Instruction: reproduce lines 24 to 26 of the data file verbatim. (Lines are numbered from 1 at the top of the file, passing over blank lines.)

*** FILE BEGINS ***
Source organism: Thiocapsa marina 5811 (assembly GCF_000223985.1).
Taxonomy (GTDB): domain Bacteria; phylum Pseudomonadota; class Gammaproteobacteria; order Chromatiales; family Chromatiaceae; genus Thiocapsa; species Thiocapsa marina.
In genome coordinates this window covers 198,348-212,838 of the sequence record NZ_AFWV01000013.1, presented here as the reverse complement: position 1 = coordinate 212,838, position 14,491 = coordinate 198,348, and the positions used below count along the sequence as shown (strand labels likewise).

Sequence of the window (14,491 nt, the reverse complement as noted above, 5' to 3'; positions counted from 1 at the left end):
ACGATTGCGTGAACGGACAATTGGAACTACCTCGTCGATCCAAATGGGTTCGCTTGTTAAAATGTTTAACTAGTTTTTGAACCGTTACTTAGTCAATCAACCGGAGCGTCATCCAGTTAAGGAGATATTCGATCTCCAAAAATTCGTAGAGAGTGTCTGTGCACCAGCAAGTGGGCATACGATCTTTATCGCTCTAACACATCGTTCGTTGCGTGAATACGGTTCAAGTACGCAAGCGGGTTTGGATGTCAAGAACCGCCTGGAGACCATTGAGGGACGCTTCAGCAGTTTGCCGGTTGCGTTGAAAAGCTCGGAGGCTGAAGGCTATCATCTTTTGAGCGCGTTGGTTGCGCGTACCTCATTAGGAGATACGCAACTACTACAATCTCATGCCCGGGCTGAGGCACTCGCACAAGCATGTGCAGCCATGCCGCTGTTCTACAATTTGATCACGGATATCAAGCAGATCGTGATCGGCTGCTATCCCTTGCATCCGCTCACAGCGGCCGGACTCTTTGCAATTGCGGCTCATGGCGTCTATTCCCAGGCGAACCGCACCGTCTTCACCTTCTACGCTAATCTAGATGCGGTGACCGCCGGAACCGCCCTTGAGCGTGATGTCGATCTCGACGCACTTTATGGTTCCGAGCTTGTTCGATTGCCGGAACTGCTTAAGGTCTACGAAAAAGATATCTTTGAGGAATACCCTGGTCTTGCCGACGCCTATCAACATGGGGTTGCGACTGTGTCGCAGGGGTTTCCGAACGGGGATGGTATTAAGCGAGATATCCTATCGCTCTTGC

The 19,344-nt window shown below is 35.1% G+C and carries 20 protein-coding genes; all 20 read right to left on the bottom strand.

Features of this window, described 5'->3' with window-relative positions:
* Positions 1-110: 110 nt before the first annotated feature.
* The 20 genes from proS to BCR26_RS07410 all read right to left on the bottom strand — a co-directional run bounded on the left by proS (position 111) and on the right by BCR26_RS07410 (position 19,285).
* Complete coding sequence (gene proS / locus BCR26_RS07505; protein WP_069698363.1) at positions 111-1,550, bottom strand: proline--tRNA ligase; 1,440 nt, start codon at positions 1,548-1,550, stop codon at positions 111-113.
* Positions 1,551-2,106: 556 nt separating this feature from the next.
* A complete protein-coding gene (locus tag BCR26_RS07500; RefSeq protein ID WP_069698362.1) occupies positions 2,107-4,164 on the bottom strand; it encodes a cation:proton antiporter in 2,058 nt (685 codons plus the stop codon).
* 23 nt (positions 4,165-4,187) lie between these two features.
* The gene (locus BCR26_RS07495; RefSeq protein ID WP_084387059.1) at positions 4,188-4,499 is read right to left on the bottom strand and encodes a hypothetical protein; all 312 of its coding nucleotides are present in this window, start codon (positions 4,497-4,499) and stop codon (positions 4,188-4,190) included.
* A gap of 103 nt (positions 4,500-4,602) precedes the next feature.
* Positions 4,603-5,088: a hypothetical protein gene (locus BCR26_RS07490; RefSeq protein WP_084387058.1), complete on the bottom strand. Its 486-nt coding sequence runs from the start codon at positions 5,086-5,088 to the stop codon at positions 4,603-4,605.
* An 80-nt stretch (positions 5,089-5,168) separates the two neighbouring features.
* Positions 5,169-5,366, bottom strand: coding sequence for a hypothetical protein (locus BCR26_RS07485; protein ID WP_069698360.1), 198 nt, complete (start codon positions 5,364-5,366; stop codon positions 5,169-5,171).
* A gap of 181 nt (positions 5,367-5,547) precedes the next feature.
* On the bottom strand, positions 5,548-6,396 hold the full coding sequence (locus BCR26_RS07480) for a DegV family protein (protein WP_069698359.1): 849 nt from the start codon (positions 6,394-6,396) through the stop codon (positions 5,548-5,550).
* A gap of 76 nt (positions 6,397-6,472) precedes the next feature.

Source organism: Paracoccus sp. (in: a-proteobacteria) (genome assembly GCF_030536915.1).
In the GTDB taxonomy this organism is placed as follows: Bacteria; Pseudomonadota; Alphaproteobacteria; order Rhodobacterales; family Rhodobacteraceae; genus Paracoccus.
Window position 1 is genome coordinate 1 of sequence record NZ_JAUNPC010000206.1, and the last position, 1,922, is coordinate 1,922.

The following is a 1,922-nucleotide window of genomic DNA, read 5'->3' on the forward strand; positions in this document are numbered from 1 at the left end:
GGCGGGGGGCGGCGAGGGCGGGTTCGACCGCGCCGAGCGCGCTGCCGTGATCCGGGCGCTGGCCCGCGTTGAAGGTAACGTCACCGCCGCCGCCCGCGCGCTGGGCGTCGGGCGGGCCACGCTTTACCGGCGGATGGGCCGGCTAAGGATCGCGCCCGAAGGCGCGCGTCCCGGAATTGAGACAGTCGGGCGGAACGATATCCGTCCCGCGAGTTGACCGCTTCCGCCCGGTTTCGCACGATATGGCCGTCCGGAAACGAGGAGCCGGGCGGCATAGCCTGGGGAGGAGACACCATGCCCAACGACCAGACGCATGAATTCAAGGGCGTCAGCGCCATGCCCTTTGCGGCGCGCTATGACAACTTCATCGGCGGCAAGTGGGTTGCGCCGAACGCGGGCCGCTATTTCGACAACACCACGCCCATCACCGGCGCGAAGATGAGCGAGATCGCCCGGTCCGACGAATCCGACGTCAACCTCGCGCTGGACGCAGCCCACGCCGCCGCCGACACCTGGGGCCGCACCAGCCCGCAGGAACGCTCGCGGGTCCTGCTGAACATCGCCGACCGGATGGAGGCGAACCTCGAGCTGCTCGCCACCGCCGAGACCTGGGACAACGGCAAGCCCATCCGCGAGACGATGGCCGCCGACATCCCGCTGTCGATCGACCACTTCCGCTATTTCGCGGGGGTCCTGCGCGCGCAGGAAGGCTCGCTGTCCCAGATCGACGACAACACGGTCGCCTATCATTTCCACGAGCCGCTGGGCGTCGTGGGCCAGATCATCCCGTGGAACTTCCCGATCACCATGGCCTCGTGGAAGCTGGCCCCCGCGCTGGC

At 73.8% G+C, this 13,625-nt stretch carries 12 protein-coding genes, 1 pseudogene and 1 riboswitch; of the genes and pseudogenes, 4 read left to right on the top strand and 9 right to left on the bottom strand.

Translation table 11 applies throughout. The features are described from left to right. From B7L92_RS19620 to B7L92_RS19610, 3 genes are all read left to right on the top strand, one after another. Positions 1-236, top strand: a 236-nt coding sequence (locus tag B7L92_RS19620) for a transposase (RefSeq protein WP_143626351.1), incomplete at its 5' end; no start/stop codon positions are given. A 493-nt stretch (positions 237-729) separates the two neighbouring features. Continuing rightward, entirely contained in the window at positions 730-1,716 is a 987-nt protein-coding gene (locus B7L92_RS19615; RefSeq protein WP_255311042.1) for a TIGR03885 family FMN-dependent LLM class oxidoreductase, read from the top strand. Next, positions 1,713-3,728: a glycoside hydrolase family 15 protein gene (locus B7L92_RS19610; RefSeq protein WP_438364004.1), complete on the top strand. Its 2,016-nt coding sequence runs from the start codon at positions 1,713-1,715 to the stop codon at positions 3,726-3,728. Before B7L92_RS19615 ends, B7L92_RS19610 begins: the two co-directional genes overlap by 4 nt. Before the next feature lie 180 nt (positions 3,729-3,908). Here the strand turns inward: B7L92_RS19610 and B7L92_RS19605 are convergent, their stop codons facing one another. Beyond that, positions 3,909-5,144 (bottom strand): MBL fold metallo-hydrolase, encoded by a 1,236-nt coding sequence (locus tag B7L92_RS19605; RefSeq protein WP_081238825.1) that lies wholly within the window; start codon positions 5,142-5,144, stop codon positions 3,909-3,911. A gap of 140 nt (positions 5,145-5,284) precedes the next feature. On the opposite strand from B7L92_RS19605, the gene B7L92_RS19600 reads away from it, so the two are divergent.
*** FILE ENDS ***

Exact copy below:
Window position 1 is genome coordinate 1 of sequence record NZ_JAUNPC010000206.1, and the last position, 1,922, is coordinate 1,922.

The following is a 1,922-nucleotide window of genomic DNA, read 5'->3' on the forward strand; positions in this document are numbered from 1 at the left end:
GGCGGGGGGCGGCGAGGGCGGGTTCGACCGCGCCGAGCGCGCTGCCGTGATCCGGGCGCTGGCCCGCGTTGAAGGTAACGTCACCGCCGCCGCCCGCGCGCTGGGCGTCGGGCGGGCCACGCTTTACCGGCGGATGGGCCGGCTAAGGATCGCGCCCGAAGGCGCGCGTCCCGGAATTGAGACAGTCGGGCGGAACGATATCCGTCCCGCGAGTTGACCGCTTCCGCCCGGTTTCGCACGATATGGCCGTCCGGAAACGAGGAGCCGGGCGGCATAGCCTGGGGAGGAGACACCATGCCCAACGACCAGACGCATGAATTCAAGGGCGTCAGCGCCATGCCCTTTGCGGCGCGCTATGACAACTTCATCGGCGGCAAGTGGGTTGCGCCGAACGCGGGCCGCTATTTCGACAACACCACGCCCATCACCGGCGCGAAGATGAGCGAGATCGCCCGGTCCGACGAATCCGACGTCAACCTCGCGCTGGACGCAGCCCACGCCGCCGCCGACACCTGGGGCCGCACCAGCCCGCAGGAACGCTCGCGGGTCCTGCTGAACATCGCCGACCGGATGGAGGCGAACCTCGAGCTGCTCGCCACCGCCGAGACCTGGGACAACGGCAAGCCCATCCGCGAGACGATGGCCGCCGACATCCCGCTGTCGATCGACCACTTCCGCTATTTCGCGGGGGTCCTGCGCGCGCAGGAAGGCTCGCTGTCCCAGATCGACGACAACACGGTCGCCTATCATTTCCACGAGCCGCTGGGCGTCGTGGGCCAGATCATCCCGTGGAACTTCCCGATCACCATGGCCTCGTGGAAGCTGGCCCCCGCGCTGGC